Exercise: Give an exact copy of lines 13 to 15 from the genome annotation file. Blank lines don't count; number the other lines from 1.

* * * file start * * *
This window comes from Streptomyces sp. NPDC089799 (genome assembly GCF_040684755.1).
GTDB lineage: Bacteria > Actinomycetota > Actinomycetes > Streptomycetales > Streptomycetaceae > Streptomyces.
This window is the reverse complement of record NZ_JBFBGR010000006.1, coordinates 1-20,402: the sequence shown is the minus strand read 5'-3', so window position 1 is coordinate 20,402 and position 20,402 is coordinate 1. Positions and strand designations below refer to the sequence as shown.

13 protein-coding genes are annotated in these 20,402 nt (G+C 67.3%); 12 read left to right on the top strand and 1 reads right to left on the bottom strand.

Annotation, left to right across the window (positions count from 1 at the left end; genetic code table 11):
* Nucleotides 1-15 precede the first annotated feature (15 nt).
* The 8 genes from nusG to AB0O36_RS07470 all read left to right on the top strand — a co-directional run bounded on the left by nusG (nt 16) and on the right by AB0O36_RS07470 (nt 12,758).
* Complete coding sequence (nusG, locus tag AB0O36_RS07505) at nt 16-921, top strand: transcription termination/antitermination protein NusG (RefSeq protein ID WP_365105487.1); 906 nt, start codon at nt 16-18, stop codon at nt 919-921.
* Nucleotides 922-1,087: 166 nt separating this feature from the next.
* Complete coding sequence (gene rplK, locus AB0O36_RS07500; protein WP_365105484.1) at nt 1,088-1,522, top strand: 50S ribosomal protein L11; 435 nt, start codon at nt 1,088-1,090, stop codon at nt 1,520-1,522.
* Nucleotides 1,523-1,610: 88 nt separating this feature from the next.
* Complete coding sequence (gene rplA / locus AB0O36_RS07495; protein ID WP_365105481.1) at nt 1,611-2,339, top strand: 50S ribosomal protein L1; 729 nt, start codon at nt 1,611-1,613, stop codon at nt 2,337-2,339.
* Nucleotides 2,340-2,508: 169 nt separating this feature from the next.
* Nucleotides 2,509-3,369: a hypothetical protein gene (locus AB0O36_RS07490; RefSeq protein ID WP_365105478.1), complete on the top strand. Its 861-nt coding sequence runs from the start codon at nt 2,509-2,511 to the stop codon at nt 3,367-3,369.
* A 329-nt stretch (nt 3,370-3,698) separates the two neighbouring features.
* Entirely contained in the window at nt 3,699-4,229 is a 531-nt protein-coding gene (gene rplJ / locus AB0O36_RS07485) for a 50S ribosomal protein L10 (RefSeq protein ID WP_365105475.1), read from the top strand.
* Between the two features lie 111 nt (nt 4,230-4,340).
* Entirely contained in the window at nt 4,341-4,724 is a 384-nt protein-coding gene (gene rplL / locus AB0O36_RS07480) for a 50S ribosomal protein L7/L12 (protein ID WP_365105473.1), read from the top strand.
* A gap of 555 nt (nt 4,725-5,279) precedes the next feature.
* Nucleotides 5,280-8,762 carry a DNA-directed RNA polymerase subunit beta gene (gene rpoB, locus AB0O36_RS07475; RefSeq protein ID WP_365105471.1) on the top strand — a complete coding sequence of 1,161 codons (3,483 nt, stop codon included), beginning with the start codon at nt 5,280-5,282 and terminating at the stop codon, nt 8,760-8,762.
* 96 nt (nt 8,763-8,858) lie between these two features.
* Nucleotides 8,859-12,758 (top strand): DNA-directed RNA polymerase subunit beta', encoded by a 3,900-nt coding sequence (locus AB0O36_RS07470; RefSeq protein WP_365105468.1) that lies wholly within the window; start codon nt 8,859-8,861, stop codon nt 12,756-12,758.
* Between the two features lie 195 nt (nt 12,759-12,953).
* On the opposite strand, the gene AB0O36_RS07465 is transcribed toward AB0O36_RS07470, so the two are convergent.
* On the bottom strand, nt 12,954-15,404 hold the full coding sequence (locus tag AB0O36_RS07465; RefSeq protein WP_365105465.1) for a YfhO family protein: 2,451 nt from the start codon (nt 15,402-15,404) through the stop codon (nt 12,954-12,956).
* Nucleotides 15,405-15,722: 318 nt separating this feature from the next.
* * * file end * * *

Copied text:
* Nucleotides 2,340-2,508: 169 nt separating this feature from the next.
* Nucleotides 2,509-3,369: a hypothetical protein gene (locus AB0O36_RS07490; RefSeq protein ID WP_365105478.1), complete on the top strand. Its 861-nt coding sequence runs from the start codon at nt 2,509-2,511 to the stop codon at nt 3,367-3,369.
* A 329-nt stretch (nt 3,370-3,698) separates the two neighbouring features.